Using a deep, rich color can add the necessary drama for a great powder room.  In this powder room that I did for a wonderful client a few years ago, we did a rich chocolate metallic plaster. We used an off white paint and then antiqued all of the moldings. A beautiful Stone Forest marble sink really becomes the focal point of the room because of the deep wall finish. I will be doing a blogpost soon about this powder room but, if you would like to accomplish a similar look – paint your room a deep chocolate.  Some great colors to use are Benjamin Moore’s Affinity colors (their Aura line):  Wenge AF-180, Barrista AF-175, French Press AF-170…or the lighter Kona AF-165.  You might also try mixing two of the colors – just add the lighter Kona to one of the darker brown paint colors.

"coral powder room" "faux finished powder room" "seaside powder room" "beach themes in interior design"

OK, it’s not a holiday theme, but this powder room will brighten your guests’ experiences

How about painting your powder room a bold coral color – then adding some coral stencils to your walls?  Not just for beach properties, coral motifs can work anywhere.  Great for the summertime – but very welcome in the fall and winter months when you want a burst of warmth. Canadian faux finishers, Paint a Lifestyle, did a fabulous bath with a coral color and theme.  Think of all the accessories you could use – coral guest towels, real coral on the toilet shelf, some real sea fans or seafan artwork and some coral motif fabrics for Roman shades.  The list of accessories is endless.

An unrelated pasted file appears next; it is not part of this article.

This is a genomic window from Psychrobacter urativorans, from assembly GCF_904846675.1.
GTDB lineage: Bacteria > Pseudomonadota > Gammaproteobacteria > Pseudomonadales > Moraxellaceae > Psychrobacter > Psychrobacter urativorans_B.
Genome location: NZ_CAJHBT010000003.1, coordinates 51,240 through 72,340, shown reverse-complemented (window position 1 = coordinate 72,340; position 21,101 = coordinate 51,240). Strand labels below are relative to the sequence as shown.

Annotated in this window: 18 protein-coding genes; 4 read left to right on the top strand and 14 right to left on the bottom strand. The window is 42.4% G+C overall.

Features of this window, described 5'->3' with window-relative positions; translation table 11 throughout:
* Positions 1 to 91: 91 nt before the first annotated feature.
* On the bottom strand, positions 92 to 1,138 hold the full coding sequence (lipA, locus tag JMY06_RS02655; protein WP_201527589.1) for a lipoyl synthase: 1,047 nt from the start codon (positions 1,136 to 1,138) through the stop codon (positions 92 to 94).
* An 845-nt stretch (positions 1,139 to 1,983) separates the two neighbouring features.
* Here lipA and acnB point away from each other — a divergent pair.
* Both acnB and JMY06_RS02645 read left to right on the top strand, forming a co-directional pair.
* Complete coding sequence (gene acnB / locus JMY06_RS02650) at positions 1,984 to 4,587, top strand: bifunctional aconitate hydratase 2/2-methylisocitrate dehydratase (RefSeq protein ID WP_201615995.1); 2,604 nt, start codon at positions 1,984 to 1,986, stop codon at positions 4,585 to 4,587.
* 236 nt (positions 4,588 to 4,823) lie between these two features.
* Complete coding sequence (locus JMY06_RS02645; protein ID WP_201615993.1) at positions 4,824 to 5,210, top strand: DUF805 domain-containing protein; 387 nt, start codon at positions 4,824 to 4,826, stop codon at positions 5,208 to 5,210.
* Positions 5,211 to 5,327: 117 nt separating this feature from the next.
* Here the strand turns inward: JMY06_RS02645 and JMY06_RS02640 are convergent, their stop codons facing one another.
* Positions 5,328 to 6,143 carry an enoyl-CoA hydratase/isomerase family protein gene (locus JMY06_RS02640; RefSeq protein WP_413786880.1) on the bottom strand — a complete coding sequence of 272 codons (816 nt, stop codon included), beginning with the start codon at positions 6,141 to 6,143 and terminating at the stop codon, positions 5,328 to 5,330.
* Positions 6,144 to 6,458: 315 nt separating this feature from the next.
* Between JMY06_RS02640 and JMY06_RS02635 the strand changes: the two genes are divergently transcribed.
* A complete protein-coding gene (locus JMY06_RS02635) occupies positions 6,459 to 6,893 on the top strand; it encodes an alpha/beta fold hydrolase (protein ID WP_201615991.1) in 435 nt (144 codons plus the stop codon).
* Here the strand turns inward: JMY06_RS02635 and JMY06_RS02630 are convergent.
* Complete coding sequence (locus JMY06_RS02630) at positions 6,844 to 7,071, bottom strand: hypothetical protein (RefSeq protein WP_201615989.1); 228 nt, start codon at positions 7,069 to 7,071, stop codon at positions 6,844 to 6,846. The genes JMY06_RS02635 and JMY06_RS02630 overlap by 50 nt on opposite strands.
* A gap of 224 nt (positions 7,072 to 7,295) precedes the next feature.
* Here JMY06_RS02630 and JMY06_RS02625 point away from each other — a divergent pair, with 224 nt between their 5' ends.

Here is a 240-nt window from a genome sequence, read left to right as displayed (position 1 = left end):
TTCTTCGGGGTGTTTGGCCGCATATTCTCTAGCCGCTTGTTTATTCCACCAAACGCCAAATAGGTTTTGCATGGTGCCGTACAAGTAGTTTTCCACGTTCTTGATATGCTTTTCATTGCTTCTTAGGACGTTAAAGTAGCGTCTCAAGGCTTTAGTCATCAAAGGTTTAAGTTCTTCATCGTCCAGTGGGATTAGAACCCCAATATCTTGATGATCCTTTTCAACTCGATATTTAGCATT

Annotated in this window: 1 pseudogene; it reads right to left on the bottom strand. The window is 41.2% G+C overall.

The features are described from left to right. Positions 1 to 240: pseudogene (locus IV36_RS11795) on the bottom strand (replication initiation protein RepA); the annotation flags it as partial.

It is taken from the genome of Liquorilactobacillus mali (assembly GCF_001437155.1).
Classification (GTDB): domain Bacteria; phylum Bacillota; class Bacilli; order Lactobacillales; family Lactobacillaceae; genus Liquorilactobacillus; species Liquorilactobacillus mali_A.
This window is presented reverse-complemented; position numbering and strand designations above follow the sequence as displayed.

Some paint colors and stencil ideas…

  • Coral paint colors to consider:  Italiano Rose (Benjamin Moore 2087-30), Perky Peach (Benjamin Moore 2012-50), Ardent Coral (Sherwin Williams 6874).
  • Some stencils to use on the walls are from Designer Stencils or consider making your own stencils – here’s a great How To.
powder room transformation from Centsational Girl

Incredible Powder Room Transformation from Centsational Girl

A great wall color, a simple chair rail and a lighter lower wall color, a fabulous light fixture and bamboo Roman shade totally transformed Kate from Centsational Girl blog’s powder room. Visit Kate’s blogpost by clicking the above photo for her transformtion details.  Simple changes that yielded unbelievable results!

I will be doing more transformative powder room posts. I just love these rooms because they can take on the most dramatic changes with very little effort.  That’s a miracle in the design world (or rather in everyone’s world – as our dollars have to stretch further these days!).  Let me know what you think of these transformations!  Have you done any re-decorating in your powder or guest baths?  Let me know!  I’d love to hear about it!

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5 Comments | Posted in Benjamin Moore, Paint

Using Metallic Foils: For Artwork and Embellishing Other Surfaces